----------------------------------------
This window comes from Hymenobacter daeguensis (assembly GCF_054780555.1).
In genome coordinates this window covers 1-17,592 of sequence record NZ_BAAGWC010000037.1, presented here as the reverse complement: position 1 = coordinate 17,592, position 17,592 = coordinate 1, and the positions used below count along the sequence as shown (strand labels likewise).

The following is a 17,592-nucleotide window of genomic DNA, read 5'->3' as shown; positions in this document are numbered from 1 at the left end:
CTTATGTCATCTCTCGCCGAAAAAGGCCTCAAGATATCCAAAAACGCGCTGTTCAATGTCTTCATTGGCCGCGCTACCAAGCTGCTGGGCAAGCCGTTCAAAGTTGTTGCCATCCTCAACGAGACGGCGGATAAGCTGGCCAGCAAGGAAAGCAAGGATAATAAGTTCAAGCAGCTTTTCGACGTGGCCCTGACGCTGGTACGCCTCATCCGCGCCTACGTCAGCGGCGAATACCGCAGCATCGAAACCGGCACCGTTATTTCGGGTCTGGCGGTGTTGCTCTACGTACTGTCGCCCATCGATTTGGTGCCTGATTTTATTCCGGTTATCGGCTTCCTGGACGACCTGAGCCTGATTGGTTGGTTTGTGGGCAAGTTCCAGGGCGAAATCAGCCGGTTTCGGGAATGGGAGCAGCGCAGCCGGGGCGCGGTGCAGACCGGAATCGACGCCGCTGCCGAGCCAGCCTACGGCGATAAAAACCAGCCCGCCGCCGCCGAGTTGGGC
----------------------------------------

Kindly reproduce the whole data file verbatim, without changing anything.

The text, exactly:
This window comes from Hymenobacter daeguensis (assembly GCF_054780555.1).
In genome coordinates this window covers 1-17,592 of sequence record NZ_BAAGWC010000037.1, presented here as the reverse complement: position 1 = coordinate 17,592, position 17,592 = coordinate 1, and the positions used below count along the sequence as shown (strand labels likewise).

The following is a 17,592-nucleotide window of genomic DNA, read 5'->3' as shown; positions in this document are numbered from 1 at the left end:
CTTATGTCATCTCTCGCCGAAAAAGGCCTCAAGATATCCAAAAACGCGCTGTTCAATGTCTTCATTGGCCGCGCTACCAAGCTGCTGGGCAAGCCGTTCAAAGTTGTTGCCATCCTCAACGAGACGGCGGATAAGCTGGCCAGCAAGGAAAGCAAGGATAATAAGTTCAAGCAGCTTTTCGACGTGGCCCTGACGCTGGTACGCCTCATCCGCGCCTACGTCAGCGGCGAATACCGCAGCATCGAAACCGGCACCGTTATTTCGGGTCTGGCGGTGTTGCTCTACGTACTGTCGCCCATCGATTTGGTGCCTGATTTTATTCCGGTTATCGGCTTCCTGGACGACCTGAGCCTGATTGGTTGGTTTGTGGGCAAGTTCCAGGGCGAAATCAGCCGGTTTCGGGAATGGGAGCAGCGCAGCCGGGGCGCGGTGCAGACCGGAATCGACGCCGCTGCCGAGCCAGCCTACGGCGATAAAAACCAGCCCGCCGCCGCCGAGTTGGGC